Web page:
Hydraulic Loss Coefficients for Culverts
Culverts are designed and constructed to be hydraulically efficient, such that they are able to pass flood flows without overtopping the road embankment. Flow passing through a culvert typically experiences an increase in velocity, relative to the approach channel flow, due to reductions in cross-sectional flow area. Increased flow velocity can cause additional outlet erosion as well as be a problem for many types of migratory species. In addition to migratory species, resident fish such as juvenile salmon can also be affected by culverts. Juvenile salmon move up and down streams as population pressures and food sources change. If high velocities in culverts provide barriers to this movement, food sources and population may be limited. Other fish species may have requirements similar to those of juvenile salmon or may require upstream movement for spawning. Research in the area of culvert hydraulics has centered on concrete box culverts and circular corrugated metal pipe culverts. The hydraulic analyses of these culvert types have been well defined for conventional installations, but not for environmentally sensitive and nontraditional culverts. It is desirable to design and construct some culvert crossings to minimize their impact on the natural environment. Culverts are now being designed to maintain natural velocities and minimize turbulence to allow migratory species to pass through the culvert barrel. Such designs may add baffles on the invert, bury the culvert invert, or use bottomless culverts to provide for a natural stream invert. Other designs use larger and wider culverts to reduce the amount of contraction and acceleration. In order to design these culverts that minimize impacts to the natural stream environment, designers need the associated hydraulic equations and loss coefficients to be evaluated and made more accurate. In NCHRP Project 15-24, Utah State University conducted physical, numerical, and computer modeling to refine existing hydraulic relationships and develop new ones for analysis and design of culverts for conventional and nontraditional, environmentally sensitive installations.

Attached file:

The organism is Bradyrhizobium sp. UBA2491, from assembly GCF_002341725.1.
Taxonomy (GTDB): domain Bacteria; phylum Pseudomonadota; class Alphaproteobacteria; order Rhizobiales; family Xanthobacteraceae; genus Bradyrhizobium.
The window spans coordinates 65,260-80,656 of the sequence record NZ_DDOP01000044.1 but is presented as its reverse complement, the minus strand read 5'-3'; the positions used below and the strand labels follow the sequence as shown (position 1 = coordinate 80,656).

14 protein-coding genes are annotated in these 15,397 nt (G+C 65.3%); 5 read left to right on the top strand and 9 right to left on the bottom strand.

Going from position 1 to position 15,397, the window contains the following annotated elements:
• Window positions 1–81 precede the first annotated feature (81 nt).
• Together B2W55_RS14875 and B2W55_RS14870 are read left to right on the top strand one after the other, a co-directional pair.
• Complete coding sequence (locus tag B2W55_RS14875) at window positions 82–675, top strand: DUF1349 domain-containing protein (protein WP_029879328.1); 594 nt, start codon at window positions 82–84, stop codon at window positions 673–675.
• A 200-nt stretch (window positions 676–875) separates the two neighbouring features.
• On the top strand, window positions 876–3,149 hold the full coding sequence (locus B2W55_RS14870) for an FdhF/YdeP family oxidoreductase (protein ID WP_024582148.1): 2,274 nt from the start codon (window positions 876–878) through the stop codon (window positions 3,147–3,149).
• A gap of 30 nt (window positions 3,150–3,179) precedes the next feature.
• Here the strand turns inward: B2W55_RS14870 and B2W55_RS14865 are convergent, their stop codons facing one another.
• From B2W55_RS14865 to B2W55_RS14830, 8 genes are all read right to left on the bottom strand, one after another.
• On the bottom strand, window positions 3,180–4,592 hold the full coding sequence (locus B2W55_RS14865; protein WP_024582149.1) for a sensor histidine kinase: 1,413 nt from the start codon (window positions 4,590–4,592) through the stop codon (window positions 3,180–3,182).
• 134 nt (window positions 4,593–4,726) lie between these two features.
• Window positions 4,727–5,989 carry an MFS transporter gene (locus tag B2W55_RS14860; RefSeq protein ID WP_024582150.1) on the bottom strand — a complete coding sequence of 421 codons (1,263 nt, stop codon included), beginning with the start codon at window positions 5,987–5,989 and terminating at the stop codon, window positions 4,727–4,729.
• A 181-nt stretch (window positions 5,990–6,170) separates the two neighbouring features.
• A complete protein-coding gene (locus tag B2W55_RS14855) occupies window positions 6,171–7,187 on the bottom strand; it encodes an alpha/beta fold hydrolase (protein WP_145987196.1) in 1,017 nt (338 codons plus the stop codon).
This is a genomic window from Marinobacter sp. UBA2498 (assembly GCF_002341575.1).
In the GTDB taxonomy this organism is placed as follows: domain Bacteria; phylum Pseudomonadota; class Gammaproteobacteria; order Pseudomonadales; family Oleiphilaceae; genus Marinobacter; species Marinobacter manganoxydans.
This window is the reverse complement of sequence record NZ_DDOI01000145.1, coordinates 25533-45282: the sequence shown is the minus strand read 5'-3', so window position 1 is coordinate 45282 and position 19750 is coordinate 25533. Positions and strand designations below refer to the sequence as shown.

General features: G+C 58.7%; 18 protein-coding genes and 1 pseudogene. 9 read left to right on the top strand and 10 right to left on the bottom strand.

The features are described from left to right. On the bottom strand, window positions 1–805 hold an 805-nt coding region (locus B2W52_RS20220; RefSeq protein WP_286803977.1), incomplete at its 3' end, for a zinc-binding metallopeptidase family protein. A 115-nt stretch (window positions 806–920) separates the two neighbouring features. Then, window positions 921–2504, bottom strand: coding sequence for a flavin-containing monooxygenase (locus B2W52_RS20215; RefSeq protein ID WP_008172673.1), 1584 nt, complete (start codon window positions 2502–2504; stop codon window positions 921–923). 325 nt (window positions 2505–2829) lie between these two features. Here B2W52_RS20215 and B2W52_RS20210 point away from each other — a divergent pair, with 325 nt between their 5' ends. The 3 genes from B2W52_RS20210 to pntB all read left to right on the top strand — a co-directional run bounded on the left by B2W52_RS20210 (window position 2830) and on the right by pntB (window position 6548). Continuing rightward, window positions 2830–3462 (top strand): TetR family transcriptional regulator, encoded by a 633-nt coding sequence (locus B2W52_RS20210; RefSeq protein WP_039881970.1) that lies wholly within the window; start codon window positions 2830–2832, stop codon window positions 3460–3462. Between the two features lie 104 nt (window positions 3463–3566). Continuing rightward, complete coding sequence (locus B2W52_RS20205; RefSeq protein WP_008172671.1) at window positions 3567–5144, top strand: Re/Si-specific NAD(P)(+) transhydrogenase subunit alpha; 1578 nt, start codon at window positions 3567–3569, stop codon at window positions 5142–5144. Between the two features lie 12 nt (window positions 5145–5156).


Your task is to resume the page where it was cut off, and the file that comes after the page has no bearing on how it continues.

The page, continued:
Transportation Research Board
Tullis, Blake P., 2012. Hydraulic Loss Coefficients for Culverts. Washington, DC: Transportation Research Board.